So I’ve been volunteering at the Roger’s Cup this week as an usher, or a “placier” for all you French-lovers out there. My job is basically to check tickets as people enter the stadium. The days are long (6-8 hours) and the weather has been HOT. While standing in the scorching sun all day has it’s disadavantages, I’ve managed to watch a ton of tennis and always from a great vantage point. So far, it’s been a really enjoyable experience, and the weekend will surely offer some great matches. In no particular order, here are some of my impressions:
- What a coup for Montreal to have the top two players and two of the world’s most recognizable athletes in Federer and Nadal in the field. Whether a tournament draws the best of the best is always a toss-up but Montreal being a truly appealing city had to be a large factor.
- These players are truly contrasts of each other. Nadal grunts his way to victory while Federer remains quiet as a cat. Nadal uses sheer power to beat his opponents while Federer seems to glide around the court with the grace of a figure skater. Nadal outwardly exudes the confidence of an Ali in his prime while Federer calmly goes about his business, outwardly showing his passion only at certain moments. Nevertheless, Nadal coming along when he did has done wonders for the game, giving it a bonafide rivalry for tennis supremacy. And if you read my previous post, you know how I feel about rivalries.
- There seem to be two distinct sets of fans here. The first are the traditionalists attending for the love of the game. The second (predominantly female I should say) are attending because they think the players are hot. One example of this would be hundreds of fans (again, predominantly female) clamouring around a practice to watch Nadal skip rope. He wasn’t even playing tennis! Meanwhile, Roddick was playing on centre court. I guess everyone has their priorities.
- Speaking of Roddick, he’s got to be the third most popular player in the field this week, his boyish good looks and his 200 plus km/hr serve being the main reasons. If we get a Federer/Roddick final that in any way resembles their epic duel at Wimbledon last month, this event will be deemed a huge success.
- Unlike other sports, except perhaps golf, tennis seems to be a gentleman’s game steeped in tradition. Players routinely clap (raquet to hand) in appreciation of a great shot by their opponent. In golf, you do see players saying “nice putt” to their opponent but I can’t picture a pitcher in baseball going “nice hit” after giving up a home run or an NBA player going “nice dunk” after being posterized.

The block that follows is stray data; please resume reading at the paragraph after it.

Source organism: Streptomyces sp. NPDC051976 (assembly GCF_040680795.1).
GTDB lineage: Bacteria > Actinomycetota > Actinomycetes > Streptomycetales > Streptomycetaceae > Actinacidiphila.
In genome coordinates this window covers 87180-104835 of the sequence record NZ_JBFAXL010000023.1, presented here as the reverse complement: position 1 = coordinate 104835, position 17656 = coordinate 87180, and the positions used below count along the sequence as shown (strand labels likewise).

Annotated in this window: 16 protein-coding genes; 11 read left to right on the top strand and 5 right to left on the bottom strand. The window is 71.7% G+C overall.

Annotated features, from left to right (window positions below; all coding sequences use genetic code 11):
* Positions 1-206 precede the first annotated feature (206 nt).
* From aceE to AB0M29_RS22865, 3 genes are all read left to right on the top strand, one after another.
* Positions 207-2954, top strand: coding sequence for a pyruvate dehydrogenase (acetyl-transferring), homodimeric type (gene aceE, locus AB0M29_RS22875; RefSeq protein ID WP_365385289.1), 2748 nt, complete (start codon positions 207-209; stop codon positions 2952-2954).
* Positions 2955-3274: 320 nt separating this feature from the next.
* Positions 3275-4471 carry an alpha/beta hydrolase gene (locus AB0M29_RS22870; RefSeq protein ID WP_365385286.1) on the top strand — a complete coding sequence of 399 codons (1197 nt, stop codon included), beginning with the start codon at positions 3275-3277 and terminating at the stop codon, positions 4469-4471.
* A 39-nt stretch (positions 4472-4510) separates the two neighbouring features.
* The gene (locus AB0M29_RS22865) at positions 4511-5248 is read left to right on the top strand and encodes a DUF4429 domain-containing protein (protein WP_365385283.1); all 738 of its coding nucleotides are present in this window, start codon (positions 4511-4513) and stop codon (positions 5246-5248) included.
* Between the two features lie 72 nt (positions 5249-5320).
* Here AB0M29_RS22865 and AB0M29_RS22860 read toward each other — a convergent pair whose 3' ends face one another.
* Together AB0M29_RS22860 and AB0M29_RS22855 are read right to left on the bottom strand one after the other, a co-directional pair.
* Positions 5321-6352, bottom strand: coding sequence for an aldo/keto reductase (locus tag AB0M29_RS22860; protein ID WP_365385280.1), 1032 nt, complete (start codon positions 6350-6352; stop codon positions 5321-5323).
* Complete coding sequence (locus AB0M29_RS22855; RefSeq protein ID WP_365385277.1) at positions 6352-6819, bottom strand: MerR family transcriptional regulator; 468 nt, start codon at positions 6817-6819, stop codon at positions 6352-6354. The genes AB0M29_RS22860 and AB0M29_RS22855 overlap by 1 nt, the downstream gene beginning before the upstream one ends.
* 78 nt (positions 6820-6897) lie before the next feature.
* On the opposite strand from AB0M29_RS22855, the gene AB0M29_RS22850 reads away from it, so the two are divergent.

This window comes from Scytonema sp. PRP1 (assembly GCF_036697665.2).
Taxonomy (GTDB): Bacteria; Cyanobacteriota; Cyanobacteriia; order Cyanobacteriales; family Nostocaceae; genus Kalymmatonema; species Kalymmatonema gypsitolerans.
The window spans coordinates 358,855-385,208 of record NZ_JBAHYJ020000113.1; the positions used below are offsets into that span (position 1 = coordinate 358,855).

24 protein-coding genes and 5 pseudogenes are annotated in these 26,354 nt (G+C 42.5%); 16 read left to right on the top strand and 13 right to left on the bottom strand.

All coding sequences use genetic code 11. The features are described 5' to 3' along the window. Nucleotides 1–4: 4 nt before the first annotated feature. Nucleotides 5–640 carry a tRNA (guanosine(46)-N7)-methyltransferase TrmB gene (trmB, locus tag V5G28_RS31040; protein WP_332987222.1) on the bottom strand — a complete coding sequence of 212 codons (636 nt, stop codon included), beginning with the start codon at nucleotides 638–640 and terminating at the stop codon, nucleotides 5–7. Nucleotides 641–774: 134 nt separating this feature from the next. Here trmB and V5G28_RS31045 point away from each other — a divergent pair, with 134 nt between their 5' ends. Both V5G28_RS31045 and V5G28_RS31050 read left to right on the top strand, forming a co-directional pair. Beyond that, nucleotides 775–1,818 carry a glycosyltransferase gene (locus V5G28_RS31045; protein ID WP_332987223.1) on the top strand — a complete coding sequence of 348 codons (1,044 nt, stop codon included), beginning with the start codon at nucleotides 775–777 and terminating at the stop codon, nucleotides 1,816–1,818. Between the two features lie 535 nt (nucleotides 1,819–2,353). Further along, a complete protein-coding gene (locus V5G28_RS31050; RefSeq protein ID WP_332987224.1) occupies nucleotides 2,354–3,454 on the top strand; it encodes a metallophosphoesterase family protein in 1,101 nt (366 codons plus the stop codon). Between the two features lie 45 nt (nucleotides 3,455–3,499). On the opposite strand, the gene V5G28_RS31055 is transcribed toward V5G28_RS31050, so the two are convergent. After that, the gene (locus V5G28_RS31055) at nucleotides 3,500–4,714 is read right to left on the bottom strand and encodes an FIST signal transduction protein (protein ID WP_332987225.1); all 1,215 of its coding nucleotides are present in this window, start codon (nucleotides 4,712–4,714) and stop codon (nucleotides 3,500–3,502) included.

- By far the best match so far was today’s three-setter featuring Roddick beating world number 11 Verdasco in today’s afternoon session. The only two breaks came at the end of the third set and the match finished with Roddick surviving the tiebreak 7-5. Best moment of the tournament so far.
- Too bad for those who payed up to $200 for Nadal’s first match yesterday evening. The match lasted all of 36 minutes after his opponent David Ferrer conceded the match due to injury. No refunds were offered.
I’ll leave you with something that I can only wish I wrote after Federer’s marathon win over Roddick at Wimbledon.
Let me put this bluntly: Is Roger Federer part of a Matrix-like artificial reality or is he flesh and blood?
During the final, I couldn’t help focusing on three things. The first was the button on Federer’s Nike shirt. Through more than four hours of punishing tennis, sun-baked by British standards, it remained buttoned up. I mean, come on!
Think back to the upstart Andy Murray, the latest Brit who couldn’t quite, in his losing semifinal to Roddick. The Murray shirt was unbuttoned, of course, and somewhat disheveled, like his game on the day, and there was absolutely no question about the young man’s appurtenance to the human race, a rather surly branch of it at that.
The second was the absence from Federer’s face of even a bead of sweat as droplets poured from Roddick’s forehead and slid from the underside of his endlessly adjusted cap — further evidence for The Matrix theory.
The third was the fact that Federer wore a belt — a belt — in his stylish shorts, as if he was ambling through a Calvin Klein ad rather than serving 50 nonchalant aces and putting on a record-breaking athletic display.